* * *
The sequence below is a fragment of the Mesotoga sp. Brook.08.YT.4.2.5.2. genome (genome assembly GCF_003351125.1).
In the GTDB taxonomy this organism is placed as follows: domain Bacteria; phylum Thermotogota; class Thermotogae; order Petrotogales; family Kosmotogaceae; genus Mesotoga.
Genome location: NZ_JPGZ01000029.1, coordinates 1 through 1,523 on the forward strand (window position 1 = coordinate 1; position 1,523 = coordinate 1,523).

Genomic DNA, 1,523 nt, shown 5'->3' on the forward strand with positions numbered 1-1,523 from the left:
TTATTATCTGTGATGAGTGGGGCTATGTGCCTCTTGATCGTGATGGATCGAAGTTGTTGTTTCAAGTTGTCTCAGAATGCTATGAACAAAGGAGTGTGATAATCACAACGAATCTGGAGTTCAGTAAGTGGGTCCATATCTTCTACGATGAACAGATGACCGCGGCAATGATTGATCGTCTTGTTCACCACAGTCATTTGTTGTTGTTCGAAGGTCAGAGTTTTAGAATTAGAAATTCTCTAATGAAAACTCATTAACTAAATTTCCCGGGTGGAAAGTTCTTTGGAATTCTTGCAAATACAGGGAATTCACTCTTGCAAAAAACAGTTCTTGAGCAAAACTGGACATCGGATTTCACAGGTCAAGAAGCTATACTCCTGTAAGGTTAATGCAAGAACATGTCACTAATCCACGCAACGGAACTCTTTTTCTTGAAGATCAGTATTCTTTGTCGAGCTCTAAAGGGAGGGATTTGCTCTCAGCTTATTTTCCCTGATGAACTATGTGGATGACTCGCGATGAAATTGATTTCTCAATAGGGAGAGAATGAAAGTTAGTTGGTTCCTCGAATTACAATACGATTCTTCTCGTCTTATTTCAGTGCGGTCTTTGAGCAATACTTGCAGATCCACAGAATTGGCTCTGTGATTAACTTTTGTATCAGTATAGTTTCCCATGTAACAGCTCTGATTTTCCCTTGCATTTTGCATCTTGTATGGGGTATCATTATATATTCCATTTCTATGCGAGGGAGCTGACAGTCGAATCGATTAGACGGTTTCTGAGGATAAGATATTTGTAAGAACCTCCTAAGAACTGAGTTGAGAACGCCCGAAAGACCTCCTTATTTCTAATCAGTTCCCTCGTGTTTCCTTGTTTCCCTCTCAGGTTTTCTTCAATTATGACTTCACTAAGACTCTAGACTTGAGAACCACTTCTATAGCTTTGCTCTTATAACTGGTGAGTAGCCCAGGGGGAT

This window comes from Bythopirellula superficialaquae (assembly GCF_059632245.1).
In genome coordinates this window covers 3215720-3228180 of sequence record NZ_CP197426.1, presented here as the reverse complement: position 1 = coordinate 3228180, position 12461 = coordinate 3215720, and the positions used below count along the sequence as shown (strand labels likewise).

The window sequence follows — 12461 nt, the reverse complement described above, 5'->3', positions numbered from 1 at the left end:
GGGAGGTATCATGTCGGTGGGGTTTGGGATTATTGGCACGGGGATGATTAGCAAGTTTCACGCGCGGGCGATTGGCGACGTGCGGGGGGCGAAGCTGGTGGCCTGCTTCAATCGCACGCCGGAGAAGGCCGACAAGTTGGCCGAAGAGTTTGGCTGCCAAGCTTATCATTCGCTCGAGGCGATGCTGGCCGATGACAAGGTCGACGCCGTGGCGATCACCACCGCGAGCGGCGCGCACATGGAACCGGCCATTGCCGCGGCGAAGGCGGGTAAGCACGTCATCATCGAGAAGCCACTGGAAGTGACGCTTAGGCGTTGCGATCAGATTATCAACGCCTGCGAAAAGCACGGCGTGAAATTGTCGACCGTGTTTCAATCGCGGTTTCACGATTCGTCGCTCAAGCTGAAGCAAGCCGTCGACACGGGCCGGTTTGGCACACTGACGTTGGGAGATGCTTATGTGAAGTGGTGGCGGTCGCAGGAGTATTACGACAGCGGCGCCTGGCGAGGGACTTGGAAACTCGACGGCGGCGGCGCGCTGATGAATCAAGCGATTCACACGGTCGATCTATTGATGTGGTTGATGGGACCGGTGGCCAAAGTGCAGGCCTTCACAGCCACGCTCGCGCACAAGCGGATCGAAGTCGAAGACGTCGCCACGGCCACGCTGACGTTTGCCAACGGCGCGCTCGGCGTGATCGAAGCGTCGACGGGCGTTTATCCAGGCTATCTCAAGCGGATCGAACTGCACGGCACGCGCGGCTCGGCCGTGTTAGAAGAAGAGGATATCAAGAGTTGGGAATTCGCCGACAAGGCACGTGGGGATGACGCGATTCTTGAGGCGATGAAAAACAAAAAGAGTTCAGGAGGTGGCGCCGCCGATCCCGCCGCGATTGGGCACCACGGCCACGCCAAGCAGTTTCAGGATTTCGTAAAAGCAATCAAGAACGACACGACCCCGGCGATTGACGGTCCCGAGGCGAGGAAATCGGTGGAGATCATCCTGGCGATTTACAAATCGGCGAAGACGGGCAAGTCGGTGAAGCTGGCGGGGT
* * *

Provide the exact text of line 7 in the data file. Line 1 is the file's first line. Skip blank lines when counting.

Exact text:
In genome coordinates this window covers 3215720-3228180 of sequence record NZ_CP197426.1, presented here as the reverse complement: position 1 = coordinate 3228180, position 12461 = coordinate 3215720, and the positions used below count along the sequence as shown (strand labels likewise).